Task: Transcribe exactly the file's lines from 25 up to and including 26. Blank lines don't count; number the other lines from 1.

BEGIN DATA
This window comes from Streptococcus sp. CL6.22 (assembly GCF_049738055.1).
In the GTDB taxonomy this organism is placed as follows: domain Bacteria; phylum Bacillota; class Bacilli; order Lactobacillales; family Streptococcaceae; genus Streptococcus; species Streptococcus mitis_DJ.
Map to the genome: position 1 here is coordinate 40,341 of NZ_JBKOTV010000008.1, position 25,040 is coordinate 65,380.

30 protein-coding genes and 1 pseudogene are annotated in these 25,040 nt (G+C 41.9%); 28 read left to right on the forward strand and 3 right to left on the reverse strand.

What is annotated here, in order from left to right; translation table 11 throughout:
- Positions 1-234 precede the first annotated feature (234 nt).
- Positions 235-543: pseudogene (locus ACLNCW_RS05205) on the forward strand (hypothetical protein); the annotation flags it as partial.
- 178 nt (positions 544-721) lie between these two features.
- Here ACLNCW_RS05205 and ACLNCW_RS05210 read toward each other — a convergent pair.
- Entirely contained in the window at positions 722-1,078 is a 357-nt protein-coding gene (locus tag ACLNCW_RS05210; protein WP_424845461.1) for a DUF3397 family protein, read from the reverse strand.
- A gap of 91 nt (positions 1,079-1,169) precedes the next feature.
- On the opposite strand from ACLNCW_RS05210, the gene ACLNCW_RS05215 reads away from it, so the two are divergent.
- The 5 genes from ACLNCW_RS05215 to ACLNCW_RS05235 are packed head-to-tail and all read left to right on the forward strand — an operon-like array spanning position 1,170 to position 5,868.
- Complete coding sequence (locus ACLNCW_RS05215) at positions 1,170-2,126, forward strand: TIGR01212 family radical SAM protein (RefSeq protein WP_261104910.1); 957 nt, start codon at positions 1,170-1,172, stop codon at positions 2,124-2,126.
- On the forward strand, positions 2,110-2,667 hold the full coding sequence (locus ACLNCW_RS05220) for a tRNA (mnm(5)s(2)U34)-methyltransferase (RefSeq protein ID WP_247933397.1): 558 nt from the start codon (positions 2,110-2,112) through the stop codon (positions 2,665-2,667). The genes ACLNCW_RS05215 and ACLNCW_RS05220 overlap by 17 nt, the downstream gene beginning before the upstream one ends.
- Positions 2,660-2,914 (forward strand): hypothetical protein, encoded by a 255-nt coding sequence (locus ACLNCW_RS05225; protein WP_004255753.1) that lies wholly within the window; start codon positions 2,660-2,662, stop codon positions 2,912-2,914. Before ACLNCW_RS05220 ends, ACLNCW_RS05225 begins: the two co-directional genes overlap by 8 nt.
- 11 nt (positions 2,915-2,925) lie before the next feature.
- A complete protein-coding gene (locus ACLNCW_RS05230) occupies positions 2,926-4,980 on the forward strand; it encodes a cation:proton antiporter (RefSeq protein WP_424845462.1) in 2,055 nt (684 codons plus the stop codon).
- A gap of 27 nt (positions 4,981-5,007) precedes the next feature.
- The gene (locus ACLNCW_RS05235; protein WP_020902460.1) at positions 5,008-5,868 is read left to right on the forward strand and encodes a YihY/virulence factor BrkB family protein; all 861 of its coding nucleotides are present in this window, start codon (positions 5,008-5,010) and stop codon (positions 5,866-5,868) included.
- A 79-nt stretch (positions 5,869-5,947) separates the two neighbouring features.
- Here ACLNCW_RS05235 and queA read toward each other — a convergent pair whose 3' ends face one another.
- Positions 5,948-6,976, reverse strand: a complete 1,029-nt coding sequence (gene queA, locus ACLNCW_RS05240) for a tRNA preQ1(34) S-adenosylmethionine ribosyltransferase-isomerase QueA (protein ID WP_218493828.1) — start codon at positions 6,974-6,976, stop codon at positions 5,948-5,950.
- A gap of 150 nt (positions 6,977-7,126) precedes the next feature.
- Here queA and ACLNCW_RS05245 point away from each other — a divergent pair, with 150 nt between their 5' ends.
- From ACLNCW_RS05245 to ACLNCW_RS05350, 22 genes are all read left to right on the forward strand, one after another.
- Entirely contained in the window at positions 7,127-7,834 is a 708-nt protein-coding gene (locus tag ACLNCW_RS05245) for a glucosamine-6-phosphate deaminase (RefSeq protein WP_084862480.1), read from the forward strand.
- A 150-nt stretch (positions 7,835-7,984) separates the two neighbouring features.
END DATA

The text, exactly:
- Here queA and ACLNCW_RS05245 point away from each other — a divergent pair, with 150 nt between their 5' ends.
- From ACLNCW_RS05245 to ACLNCW_RS05350, 22 genes are all read left to right on the forward strand, one after another.